November 2, 2020

Tech Rap: Happy Birthday, Cassette

I have dedicated previous Tech Rap articles to celebrate Birthdays of the Compact Disc, the Mini Disc, the 8-track tape, and the phonograph. Now it is time for the cassette tape to get its due. And please be sure and read to the end for your chance to vote for your favorite Tech Rap.

The inner workings of a cassette tape. Image courtesy of

1964, fifty-six years ago this month, the same year The Beatles invaded America, Philips introduced the US to the recordable cassette tape (trademarked under the name “Compact Cassette”). Though the new plastic fantastic invention was intended for dictation, two years later, prerecorded music tapes hit the market. For the audio enthusiast, the cassette’s size proved much more convenient than 7” diameter reel-to-reel tapes, 12” records, and 8 tracks, with the ability to easily slip a tape in one’s shirt or pant pocket. Pre-recorded reel to reel music tapes were harder to source and the playback machines were expensive, heavy, and required considerably more real estate. Records had been the dominant format, and according to, it took a good twenty years until cassettes finally outsold their vinyl counterparts.

The legendary Advent Model 201 sans its plastic duct cover. Photo courtesy of

The Advent Model 201

One consumer electronics product to give the fledgling cassette format a shot in the arm was the Model 200 from 1971 which retailed for $260 and was made in Massachusetts by Advent Corp. Advent was founded in Cambridge by Henry Kloss in 1967 and built high-quality loudspeakers. Advent was also the first company to produce a projection television long before home theater ever became part of our lexicon. But I digress. The Model 200 tape deck used a top-loading Nakamichi transport (before Nakamichi started building decks under their own name) that proved unreliable. The 200 was replaced by the Model 201 which used an industrial-strength, commercial-grade 3M Wollensak transport. It had an analog tape counter, a generously-sized analog VU meter, a single rewind/fast forward lever, a removable dust cover, and was housed in real a wood case. These were not the first consumer home tape decks, but the Advent models were the very first high-fidelity home decks to include patented Dolby B noise reduction for recording and playback (reducing tape hiss by 9dB) and CrO2 (chrome) tape support. The importance of the Model 201 to the evolution of recorded music cannot be overstated. From the Model 201’s original user manual: “…the 201 incorporates more than the usual number of user-accessible adjustments to permit the serious recordist to achieve the recording quality, that, just a short time ago, was thought possible only with the best and most expensive open reel recorder.”

Peter Skiera and Bruce Gregory (right) at Como Audio in 2019. Photo by Ben Merberg.

My friend and former colleague, Bruce Gregory, was a young engineer at Advent Corp. in the 1970’s when he was asked by Henry Kloss to handle the electronic design of the Model 201. I spoke with Gregory by phone and asked him about that project:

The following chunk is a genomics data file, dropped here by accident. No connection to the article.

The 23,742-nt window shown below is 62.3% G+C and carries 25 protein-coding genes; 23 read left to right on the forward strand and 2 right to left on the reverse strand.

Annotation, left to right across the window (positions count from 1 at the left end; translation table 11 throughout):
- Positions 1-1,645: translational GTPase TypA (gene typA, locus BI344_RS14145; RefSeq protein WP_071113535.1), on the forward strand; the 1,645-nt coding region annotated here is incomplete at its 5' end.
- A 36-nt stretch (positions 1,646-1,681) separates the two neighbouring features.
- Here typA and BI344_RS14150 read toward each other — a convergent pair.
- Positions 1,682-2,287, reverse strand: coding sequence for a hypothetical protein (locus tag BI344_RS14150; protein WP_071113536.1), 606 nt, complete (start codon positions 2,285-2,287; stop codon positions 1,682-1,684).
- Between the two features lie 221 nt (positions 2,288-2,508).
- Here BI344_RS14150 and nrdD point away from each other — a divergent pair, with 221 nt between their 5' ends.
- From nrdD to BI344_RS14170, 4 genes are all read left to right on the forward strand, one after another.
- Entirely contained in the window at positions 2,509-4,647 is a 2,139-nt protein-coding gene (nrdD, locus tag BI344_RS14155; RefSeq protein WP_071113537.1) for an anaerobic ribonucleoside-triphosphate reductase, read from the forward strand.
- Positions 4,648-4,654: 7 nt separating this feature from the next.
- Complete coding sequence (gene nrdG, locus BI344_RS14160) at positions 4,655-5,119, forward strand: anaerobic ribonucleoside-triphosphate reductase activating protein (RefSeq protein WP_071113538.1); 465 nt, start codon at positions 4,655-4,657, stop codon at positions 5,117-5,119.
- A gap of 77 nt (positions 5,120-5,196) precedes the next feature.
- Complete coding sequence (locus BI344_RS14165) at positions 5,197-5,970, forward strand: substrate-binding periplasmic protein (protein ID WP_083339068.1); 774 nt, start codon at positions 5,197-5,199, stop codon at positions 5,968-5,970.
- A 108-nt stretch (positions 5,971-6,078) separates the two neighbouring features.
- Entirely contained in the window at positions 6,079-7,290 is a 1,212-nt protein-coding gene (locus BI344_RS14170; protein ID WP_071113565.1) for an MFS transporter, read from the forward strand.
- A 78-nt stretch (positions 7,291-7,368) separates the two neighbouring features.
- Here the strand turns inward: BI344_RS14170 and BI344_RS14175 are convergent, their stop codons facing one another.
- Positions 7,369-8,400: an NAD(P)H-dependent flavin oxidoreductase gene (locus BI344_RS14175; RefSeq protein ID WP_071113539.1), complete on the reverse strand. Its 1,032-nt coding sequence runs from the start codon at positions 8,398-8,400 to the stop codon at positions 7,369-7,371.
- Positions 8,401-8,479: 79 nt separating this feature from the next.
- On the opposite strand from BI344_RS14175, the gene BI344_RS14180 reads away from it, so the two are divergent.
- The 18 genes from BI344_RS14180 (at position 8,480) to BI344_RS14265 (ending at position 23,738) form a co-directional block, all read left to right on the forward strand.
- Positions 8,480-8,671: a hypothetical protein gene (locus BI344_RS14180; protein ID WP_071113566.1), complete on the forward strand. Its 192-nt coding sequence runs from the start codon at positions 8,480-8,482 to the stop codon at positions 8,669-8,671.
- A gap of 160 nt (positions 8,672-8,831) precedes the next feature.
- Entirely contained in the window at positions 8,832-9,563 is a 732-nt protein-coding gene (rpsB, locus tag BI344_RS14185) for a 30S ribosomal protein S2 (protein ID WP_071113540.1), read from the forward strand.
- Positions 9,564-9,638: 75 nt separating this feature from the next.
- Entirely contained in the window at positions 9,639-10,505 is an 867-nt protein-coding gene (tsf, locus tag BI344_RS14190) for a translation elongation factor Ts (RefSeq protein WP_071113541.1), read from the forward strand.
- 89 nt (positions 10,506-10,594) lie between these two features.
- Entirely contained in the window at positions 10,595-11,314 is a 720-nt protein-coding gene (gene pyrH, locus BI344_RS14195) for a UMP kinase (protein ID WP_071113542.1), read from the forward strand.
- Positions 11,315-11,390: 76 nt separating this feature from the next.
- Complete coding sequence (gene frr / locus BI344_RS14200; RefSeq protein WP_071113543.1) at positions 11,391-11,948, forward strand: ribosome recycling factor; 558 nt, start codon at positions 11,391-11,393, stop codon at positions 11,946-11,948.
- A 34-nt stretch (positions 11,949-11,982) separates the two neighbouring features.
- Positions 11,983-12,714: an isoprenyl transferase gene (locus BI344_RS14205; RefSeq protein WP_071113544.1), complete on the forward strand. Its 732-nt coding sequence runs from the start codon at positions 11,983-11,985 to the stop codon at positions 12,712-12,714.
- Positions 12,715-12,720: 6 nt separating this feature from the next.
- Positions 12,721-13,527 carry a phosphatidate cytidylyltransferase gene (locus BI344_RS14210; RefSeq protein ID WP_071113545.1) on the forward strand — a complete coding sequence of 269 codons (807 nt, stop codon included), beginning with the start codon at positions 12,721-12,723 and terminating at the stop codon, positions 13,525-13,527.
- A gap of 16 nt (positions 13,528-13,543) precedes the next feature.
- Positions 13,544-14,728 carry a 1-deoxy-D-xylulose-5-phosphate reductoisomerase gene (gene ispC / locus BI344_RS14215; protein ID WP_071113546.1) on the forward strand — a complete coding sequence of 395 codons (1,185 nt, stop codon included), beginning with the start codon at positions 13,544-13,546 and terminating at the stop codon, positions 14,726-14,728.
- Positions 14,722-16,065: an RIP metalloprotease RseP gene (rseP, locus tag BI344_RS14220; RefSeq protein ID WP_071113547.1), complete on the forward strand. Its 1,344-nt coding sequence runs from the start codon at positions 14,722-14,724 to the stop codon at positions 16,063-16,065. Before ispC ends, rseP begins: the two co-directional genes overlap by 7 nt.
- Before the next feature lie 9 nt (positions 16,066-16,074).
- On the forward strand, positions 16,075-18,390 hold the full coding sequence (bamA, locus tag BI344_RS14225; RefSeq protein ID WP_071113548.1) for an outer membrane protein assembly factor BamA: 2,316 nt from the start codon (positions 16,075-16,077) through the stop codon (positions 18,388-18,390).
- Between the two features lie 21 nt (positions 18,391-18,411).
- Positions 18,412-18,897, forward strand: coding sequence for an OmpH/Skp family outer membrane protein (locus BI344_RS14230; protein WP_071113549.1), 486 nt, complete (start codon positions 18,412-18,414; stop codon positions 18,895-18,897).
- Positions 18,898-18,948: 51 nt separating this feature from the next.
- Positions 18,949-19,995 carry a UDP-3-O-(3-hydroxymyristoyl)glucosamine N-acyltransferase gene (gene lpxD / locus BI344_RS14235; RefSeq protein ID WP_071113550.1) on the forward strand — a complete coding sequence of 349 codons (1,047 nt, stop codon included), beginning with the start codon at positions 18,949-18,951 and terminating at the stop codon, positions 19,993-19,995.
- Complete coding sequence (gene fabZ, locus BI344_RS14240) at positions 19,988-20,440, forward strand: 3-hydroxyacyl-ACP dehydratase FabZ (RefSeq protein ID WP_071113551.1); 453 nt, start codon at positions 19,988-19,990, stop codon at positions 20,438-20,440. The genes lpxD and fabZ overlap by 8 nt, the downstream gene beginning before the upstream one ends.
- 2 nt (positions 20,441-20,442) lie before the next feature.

PS: Advent was your first major engineering gig?

BG: “Yeah. They hired me because they went in production with the Model 100 Dolby [Noise Reduction Unit], then they [found] out [it didn’t] work. So, they hired me to see if I could straighten it out, which I did. Then we did the [Model] 101 Dolby which [was] either record or playback but not both. Ray Dolby did most of that and I did some of it. I probably started the [Model 201] in late 1970. It took nine months before production.”

PS: What can you tell me about the design of the Model 201? Was it difficult?

BG: “Well, okay, for me, it was hard. The electronics…I had never designed a low-noise pre-amp before. So, you know, I went to my transistor theory book [from] college and read through it until I found out the tape head impedance [was] a real factor and you [could] pick some transistors that [worked] with that better than others…pick the right transistor to get low noise. When we were done, it was substantially better than the electronics in the Revox…It had a regulated power supply in it so line voltage wouldn’t affect its performance. It had adjustments on the back for bias…trim pots, for regular tape and chromium tape, so if you wanted to you could adjust your own machine to be super flat. The heads came from Michigan Magnetics who [made] all the heads on, like, your Ampex half inch tape. We had a really good quality tape head. The wow and flutter [were] pretty good. Henry did a kind of unusual board layout. When you [went] from record to play, you [had] to switch about a half a dozen-things. So, we put the switches all over the board and Henry made up this, like, spider steel thing that tied them all together, so when you moved the lever on the top it moved all the switches together. And they had little nylon bushings that it ran in. That was kind of unusual.”